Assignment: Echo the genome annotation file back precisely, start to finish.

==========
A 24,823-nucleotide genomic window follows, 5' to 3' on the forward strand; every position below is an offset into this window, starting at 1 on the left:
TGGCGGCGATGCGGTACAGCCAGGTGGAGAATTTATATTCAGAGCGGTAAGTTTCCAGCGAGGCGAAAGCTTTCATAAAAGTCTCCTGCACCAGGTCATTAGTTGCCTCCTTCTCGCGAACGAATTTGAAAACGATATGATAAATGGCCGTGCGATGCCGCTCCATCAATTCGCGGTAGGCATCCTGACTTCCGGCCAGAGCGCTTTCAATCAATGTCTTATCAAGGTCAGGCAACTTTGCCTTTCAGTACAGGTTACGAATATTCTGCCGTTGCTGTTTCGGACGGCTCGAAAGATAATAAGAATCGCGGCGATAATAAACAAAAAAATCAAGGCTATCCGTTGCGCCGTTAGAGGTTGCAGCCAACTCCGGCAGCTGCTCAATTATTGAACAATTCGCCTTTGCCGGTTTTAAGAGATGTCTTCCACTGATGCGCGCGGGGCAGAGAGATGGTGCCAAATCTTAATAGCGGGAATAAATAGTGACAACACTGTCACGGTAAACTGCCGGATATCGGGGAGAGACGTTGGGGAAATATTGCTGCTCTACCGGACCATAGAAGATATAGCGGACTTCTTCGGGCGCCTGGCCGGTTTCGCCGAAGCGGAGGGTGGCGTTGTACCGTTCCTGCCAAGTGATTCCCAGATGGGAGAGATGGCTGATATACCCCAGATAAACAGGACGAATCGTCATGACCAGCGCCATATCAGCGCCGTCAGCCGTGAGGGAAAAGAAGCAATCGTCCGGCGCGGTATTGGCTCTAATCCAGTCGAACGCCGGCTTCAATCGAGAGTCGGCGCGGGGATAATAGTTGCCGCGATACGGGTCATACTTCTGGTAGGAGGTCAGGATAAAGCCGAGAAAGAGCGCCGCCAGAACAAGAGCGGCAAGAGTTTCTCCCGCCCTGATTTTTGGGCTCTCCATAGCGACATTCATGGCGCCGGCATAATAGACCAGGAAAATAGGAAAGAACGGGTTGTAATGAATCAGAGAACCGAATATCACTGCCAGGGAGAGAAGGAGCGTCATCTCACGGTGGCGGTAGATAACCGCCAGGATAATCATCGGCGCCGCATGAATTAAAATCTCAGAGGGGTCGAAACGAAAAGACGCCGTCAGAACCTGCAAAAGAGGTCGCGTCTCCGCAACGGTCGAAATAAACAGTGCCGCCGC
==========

A 24,823-nucleotide genomic window follows, 5' to 3' on the forward strand; every position below is an offset into this window, starting at 1 on the left:
TGGCGGCGATGCGGTACAGCCAGGTGGAGAATTTATATTCAGAGCGGTAAGTTTCCAGCGAGGCGAAAGCTTTCATAAAAGTCTCCTGCACCAGGTCATTAGTTGCCTCCTTCTCGCGAACGAATTTGAAAACGATATGATAAATGGCCGTGCGATGCCGCTCCATCAATTCGCGGTAGGCATCCTGACTTCCGGCCAGAGCGCTTTCAATCAATGTCTTATCAAGGTCAGGCAACTTTGCCTTTCAGTACAGGTTACGAATATTCTGCCGTTGCTGTTTCGGACGGCTCGAAAGATAATAAGAATCGCGGCGATAATAAACAAAAAAATCAAGGCTATCCGTTGCGCCGTTAGAGGTTGCAGCCAACTCCGGCAGCTGCTCAATTATTGAACAATTCGCCTTTGCCGGTTTTAAGAGATGTCTTCCACTGATGCGCGCGGGGCAGAGAGATGGTGCCAAATCTTAATAGCGGGAATAAATAGTGACAACACTGTCACGGTAAACTGCCGGATATCGGGGAGAGACGTTGGGGAAATATTGCTGCTCTACCGGACCATAGAAGATATAGCGGACTTCTTCGGGCGCCTGGCCGGTTTCGCCGAAGCGGAGGGTGGCGTTGTACCGTTCCTGCCAAGTGATTCCCAGATGGGAGAGATGGCTGATATACCCCAGATAAACAGGACGAATCGTCATGACCAGCGCCATATCAGCGCCGTCAGCCGTGAGGGAAAAGAAGCAATCGTCCGGCGCGGTATTGGCTCTAATCCAGTCGAACGCCGGCTTCAATCGAGAGTCGGCGCGGGGATAATAGTTGCCGCGATACGGGTCATACTTCTGGTAGGAGGTCAGGATAAAGCCGAGAAAGAGCGCCGCCAGAACAAGAGCGGCAAGAGTTTCTCCCGCCCTGATTTTTGGGCTCTCCATAGCGACATTCATGGCGCCGGCATAATAGACCAGGAAAATAGGAAAGAACGGGTTGTAATGAATCAGAGAACCGAATATCACTGCCAGGGAGAGAAGGAGCGTCATCTCACGGTGGCGGTAGATAACCGCCAGGATAATCATCGGCGCCGCATGAATTAAAATCTCAGAGGGGTCGAAACGAAAAGACGCCGTCAGAACCTGCAAAAGAGGTCGCGTCTCCGCAACGGTCGAAATAAACAGTGCCGCCGC